We found that additional deficiency of Abcc4 in Abcb1a/b;Abcg2(-/-) mice significantly increased the brain concentration of all camptothecin analogues by 1.2-fold (gimatecan) to 5.8-fold (SN-38). The presence of Abcb1a/b or Abcc4 alone was sufficient to reduce the brain concentration of SN-38 to the level in WT mice. Strikingly, the brain distribution of gimatecan in brain of WT mice was more than 220- and 40-fold higher than that of SN-38 and topotecan, respectively.
We have created a mouse strain in which all these alleles are inactivated to assess their impact on brain delivery of camptothecin analogues, an important class of antineoplastic agents and substrates of these transporters. Wild-type (WT), Abcg2(-/-), Abcb1a/b(-/-), Abcc4(-/-), Abcb1a/b;Abcg2(-/-), Abcg2;Abcc4(-/-), and Abcb1a/b;Abcg2;Abcc4(-/-) mice received i.v. topotecan, irinotecan, SN-38, or gimatecan alone or with concomitant oral elacridar. Drug levels were analyzed by high-performance liquid chromatography (HPLC).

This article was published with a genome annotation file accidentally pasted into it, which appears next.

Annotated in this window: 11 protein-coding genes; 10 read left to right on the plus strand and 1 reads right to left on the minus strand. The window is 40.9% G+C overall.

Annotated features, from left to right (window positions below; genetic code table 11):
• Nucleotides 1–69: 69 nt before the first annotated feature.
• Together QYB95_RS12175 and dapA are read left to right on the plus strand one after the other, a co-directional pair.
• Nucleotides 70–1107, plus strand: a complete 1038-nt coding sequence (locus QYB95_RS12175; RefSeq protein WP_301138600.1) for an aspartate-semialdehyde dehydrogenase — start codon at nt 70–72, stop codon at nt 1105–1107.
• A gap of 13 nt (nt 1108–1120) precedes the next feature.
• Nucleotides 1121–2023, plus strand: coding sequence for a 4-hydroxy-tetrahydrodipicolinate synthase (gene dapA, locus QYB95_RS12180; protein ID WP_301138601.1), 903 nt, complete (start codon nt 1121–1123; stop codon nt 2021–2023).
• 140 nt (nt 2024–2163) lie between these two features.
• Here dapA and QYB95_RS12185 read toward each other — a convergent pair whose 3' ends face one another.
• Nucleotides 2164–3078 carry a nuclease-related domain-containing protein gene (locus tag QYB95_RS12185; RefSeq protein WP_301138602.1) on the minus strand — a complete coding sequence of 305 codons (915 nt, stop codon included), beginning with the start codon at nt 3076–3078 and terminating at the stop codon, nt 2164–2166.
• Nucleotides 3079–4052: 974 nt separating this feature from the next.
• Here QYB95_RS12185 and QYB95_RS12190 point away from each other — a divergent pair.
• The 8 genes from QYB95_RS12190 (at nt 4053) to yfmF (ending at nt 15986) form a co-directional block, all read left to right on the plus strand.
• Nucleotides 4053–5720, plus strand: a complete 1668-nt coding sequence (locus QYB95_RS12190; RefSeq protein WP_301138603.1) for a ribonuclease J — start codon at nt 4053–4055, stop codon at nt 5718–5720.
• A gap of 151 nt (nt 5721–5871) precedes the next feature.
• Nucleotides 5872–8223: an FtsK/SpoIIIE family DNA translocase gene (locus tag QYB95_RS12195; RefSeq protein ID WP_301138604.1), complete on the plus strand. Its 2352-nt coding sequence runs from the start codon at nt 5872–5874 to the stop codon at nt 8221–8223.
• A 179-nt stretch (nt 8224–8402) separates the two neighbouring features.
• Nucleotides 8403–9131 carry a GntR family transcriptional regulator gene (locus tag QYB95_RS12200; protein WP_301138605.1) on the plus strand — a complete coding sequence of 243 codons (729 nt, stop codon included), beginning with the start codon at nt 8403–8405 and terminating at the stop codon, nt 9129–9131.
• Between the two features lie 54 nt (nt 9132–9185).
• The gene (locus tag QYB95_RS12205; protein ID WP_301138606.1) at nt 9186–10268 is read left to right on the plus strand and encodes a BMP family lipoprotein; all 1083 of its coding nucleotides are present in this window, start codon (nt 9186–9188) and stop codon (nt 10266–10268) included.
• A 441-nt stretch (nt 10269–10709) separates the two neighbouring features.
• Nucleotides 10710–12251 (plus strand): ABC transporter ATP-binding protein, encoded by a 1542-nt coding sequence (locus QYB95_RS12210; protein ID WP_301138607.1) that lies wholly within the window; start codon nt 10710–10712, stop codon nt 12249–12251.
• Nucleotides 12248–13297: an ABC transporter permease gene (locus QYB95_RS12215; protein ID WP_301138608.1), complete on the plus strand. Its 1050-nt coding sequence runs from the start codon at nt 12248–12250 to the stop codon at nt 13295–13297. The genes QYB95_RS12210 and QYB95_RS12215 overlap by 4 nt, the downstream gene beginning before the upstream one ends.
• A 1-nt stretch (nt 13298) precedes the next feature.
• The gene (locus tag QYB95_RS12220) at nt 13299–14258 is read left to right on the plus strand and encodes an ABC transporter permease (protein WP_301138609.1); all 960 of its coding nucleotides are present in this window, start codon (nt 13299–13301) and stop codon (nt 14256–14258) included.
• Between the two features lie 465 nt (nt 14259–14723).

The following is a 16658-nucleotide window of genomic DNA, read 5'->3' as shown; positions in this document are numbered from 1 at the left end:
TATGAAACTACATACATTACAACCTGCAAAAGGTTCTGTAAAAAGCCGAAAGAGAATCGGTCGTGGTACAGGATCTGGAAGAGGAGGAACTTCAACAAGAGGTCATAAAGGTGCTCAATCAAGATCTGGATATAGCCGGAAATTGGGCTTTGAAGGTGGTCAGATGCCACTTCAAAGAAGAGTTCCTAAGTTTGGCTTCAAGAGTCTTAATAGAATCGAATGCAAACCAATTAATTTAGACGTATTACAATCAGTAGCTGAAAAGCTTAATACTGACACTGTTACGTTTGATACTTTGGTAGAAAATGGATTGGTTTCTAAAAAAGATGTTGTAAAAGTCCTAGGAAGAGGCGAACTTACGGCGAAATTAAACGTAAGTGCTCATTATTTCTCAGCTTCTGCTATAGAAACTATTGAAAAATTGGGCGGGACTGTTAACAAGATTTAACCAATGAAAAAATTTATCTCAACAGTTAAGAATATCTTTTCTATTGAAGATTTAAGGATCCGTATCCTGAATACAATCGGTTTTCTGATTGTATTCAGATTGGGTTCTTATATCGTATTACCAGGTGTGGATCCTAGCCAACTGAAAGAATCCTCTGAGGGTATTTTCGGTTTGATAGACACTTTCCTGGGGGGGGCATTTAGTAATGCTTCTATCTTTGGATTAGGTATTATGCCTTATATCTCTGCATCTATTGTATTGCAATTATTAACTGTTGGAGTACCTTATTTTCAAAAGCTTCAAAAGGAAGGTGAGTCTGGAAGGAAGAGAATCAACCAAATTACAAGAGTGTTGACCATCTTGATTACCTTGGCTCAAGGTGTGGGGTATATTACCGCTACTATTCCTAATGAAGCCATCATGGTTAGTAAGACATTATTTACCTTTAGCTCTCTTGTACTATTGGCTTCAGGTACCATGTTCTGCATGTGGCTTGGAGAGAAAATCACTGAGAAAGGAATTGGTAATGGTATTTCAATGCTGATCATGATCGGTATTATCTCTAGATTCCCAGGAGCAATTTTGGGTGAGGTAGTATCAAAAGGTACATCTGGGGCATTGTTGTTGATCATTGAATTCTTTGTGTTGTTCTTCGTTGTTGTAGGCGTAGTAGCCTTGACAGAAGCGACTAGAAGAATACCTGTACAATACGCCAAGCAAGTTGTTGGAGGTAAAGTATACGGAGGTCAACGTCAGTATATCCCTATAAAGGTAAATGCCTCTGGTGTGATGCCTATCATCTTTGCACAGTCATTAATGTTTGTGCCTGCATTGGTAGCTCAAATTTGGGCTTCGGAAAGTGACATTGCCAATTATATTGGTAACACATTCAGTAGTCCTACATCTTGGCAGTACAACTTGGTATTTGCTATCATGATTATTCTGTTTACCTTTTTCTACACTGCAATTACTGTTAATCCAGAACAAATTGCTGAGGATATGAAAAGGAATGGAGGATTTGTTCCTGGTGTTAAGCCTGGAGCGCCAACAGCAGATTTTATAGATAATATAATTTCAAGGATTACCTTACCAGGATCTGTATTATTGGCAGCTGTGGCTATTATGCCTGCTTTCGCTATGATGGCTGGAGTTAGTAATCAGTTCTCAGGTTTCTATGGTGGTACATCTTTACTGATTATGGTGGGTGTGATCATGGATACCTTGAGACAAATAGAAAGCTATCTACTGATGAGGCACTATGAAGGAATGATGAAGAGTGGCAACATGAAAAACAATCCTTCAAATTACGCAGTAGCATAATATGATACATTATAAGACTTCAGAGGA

Abcc4 limits the brain penetration of camptothecin analogues and teams up with Abcb1a/b and Abcg2 to form a robust cooperative drug efflux system. This concerted action limits the usefulness of selective ABC transport inhibitors to enhance drug entry for treatment of intracranial diseases. Our results also suggest that gimatecan might be a better candidate than irinotecan for clinical evaluation against intracranial tumors.
Multidrug resistance-associated protein 4 (ABCC4) shares many features with P-glycoprotein (ABCB1) and breast cancer resistance protein (ABCG2), including broad substrate affinity and expression at the blood-brain barrier (BBB). However, the pharmacologic relevance of ABCC4 at the BBB is difficult to evaluate, as most drugs are also substrates of ABCB1 and/or ABCG2.